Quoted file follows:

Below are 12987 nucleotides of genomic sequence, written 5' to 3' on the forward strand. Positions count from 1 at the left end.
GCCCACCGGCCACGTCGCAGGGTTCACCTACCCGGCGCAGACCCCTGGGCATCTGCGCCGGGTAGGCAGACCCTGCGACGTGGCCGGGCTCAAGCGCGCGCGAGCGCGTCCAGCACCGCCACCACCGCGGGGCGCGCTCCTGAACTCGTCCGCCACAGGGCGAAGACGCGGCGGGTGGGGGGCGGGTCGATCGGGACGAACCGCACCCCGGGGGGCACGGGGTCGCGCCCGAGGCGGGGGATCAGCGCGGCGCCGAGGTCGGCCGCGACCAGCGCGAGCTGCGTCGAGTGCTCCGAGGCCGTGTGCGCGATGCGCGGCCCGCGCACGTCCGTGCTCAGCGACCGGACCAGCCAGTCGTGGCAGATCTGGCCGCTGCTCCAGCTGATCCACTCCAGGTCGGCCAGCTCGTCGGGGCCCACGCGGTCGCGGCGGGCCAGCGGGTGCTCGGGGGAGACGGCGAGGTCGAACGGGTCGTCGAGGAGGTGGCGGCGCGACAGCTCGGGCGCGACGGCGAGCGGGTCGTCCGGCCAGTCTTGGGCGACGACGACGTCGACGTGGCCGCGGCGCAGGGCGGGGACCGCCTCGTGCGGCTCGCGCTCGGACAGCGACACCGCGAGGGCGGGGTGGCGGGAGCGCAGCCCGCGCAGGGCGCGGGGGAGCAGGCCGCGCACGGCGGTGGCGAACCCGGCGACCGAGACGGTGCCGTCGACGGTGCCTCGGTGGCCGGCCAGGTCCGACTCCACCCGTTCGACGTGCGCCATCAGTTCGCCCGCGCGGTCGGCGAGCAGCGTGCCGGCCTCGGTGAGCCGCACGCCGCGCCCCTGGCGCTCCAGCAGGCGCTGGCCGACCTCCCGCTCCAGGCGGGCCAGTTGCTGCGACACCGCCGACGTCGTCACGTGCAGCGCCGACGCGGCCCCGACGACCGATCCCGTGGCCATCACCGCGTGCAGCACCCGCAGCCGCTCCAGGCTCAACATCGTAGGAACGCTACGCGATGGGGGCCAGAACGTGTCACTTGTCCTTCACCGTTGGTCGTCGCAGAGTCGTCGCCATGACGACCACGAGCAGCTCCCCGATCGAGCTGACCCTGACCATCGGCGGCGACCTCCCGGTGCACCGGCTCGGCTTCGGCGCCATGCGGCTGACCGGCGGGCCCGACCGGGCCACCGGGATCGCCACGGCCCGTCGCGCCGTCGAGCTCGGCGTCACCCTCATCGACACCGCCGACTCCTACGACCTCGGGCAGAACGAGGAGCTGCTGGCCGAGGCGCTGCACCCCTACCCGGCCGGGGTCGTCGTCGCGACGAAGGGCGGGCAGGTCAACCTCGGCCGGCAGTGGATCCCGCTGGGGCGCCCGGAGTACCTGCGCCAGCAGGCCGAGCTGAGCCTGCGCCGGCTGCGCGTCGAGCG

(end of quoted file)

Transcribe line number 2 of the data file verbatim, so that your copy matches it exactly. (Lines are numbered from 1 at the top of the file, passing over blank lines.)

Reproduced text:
GCCCACCGGCCACGTCGCAGGGTTCACCTACCCGGCGCAGACCCCTGGGCATCTGCGCCGGGTAGGCAGACCCTGCGACGTGGCCGGGCTCAAGCGCGCGCGAGCGCGTCCAGCACCGCCACCACCGCGGGGCGCGCTCCTGAACTCGTCCGCCACAGGGCGAAGACGCGGCGGGTGGGGGGCGGGTCGATCGGGACGAACCGCACCCCGGGGGGCACGGGGTCGCGCCCGAGGCGGGGGATCAGCGCGGCGCCGAGGTCGGCCGCGACCAGCGCGAGCTGCGTCGAGTGCTCCGAGGCCGTGTGCGCGATGCGCGGCCCGCGCACGTCCGTGCTCAGCGACCGGACCAGCCAGTCGTGGCAGATCTGGCCGCTGCTCCAGCTGATCCACTCCAGGTCGGCCAGCTCGTCGGGGCCCACGCGGTCGCGGCGGGCCAGCGGGTGCTCGGGGGAGACGGCGAGGTCGAACGGGTCGTCGAGGAGGTGGCGGCGCGACAGCTCGGGCGCGACGGCGAGCGGGTCGTCCGGCCAGTCTTGGGCGACGACGACGTCGACGTGGCCGCGGCGCAGGGCGGGGACCGCCTCGTGCGGCTCGCGCTCGGACAGCGACACCGCGAGGGCGGGGTGGCGGGAGCGCAGCCCGCGCAGGGCGCGGGGGAGCAGGCCGCGCACGGCGGTGGCGAACCCGGCGACCGAGACGGTGCCGTCGACGGTGCCTCGGTGGCCGGCCAGGTCCGACTCCACCCGTTCGACGTGCGCCATCAGTTCGCCCGCGCGGTCGGCGAGCAGCGTGCCGGCCTCGGTGAGCCGCACGCCGCGCCCCTGGCGCTCCAGCAGGCGCTGGCCGACCTCCCGCTCCAGGCGGGCCAGTTGCTGCGACACCGCCGACGTCGTCACGTGCAGCGCCGACGCGGCCCCGACGACCGATCCCGTGGCCATCACCGCGTGCAGCACCCGCAGCCGCTCCAGGCTCAACATCGTAGGAACGCTACGCGATGGGGGCCAGAACGTGTCACTTGTCCTTCACCGTTGGTCGTCGCAGAGTCGTCGCCATGACGACCACGAGCAGCTCCCCGATCGAGCTGACCCTGACCATCGGCGGCGACCTCCCGGTGCACCGGCTCGGCTTCGGCGCCATGCGGCTGACCGGCGGGCCCGACCGGGCCACCGGGATCGCCACGGCCCGTCGCGCCGTCGAGCTCGGCGTCACCCTCATCGACACCGCCGACTCCTACGACCTCGGGCAGAACGAGGAGCTGCTGGCCGAGGCGCTGCACCCCTACCCGGCCGGGGTCGTCGTCGCGACGAAGGGCGGGCAGGTCAACCTCGGCCGGCAGTGGATCCCGCTGGGGCGCCCGGAGTACCTGCGCCAGCAGGCCGAGCTGAGCCTGCGCCGGCTGCGCGTCGAGCG